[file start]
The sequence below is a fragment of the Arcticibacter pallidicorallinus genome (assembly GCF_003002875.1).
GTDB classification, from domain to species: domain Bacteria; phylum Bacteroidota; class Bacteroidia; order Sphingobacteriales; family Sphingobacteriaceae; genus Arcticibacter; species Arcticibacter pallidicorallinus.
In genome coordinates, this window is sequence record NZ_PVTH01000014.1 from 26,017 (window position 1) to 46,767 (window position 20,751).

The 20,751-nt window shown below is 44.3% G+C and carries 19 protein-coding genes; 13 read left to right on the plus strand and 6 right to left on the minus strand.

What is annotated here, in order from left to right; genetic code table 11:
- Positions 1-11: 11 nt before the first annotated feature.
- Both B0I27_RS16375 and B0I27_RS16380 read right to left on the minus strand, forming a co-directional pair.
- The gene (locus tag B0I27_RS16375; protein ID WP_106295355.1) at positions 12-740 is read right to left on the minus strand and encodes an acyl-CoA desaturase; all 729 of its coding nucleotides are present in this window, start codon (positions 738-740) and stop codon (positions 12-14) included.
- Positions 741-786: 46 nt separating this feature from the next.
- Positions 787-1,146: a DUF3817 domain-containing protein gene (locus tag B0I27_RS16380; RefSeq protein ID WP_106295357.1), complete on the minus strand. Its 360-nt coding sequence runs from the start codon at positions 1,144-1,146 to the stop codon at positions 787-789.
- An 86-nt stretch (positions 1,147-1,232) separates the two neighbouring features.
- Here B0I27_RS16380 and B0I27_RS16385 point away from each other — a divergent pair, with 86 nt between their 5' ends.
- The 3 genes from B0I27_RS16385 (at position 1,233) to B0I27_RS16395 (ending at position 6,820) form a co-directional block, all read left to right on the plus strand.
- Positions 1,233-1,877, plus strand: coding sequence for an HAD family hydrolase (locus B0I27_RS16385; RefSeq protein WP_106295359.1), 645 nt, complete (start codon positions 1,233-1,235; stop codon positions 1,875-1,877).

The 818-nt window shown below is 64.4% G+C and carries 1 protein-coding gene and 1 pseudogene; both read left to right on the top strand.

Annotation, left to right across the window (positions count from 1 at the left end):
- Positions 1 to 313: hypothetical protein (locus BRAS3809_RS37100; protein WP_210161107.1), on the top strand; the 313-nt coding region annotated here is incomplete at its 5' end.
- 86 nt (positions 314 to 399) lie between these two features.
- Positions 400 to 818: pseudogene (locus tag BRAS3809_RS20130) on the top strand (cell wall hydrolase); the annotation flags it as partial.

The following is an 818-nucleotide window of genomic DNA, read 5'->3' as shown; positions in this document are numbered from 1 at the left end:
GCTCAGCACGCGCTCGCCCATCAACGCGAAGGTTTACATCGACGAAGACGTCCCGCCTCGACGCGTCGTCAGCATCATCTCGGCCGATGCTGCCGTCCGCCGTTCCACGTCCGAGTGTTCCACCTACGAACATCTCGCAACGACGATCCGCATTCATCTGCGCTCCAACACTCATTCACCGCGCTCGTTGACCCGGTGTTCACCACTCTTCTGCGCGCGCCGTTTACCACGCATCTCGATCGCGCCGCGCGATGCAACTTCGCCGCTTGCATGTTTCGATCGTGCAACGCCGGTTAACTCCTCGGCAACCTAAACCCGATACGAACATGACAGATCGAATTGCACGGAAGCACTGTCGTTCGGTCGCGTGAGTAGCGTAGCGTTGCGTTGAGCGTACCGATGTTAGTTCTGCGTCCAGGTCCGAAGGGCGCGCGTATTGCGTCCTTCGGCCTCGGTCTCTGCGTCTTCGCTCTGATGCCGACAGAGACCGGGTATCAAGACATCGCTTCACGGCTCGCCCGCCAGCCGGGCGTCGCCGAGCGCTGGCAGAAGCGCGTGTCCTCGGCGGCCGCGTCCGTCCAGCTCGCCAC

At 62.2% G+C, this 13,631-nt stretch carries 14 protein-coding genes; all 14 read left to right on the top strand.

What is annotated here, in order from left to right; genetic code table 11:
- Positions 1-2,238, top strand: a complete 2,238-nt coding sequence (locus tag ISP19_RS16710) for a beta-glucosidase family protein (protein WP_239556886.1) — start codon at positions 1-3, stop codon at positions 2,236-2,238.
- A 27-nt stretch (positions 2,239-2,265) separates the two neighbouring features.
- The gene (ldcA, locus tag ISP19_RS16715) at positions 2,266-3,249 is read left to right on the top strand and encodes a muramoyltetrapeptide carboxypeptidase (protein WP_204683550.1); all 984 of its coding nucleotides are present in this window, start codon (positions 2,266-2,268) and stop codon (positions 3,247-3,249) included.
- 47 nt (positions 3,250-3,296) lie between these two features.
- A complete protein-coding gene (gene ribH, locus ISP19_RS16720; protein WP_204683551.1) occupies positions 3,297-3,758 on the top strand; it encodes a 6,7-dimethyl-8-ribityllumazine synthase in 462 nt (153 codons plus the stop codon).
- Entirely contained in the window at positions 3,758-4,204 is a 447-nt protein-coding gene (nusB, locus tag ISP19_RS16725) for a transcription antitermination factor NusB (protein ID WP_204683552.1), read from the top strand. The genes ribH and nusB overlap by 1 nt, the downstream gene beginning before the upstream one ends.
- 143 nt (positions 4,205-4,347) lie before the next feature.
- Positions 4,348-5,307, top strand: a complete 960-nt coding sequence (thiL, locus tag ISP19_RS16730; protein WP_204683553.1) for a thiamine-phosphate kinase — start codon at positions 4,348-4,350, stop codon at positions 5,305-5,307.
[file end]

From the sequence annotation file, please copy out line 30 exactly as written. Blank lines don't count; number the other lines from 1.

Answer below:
- 143 nt (positions 4,205-4,347) lie before the next feature.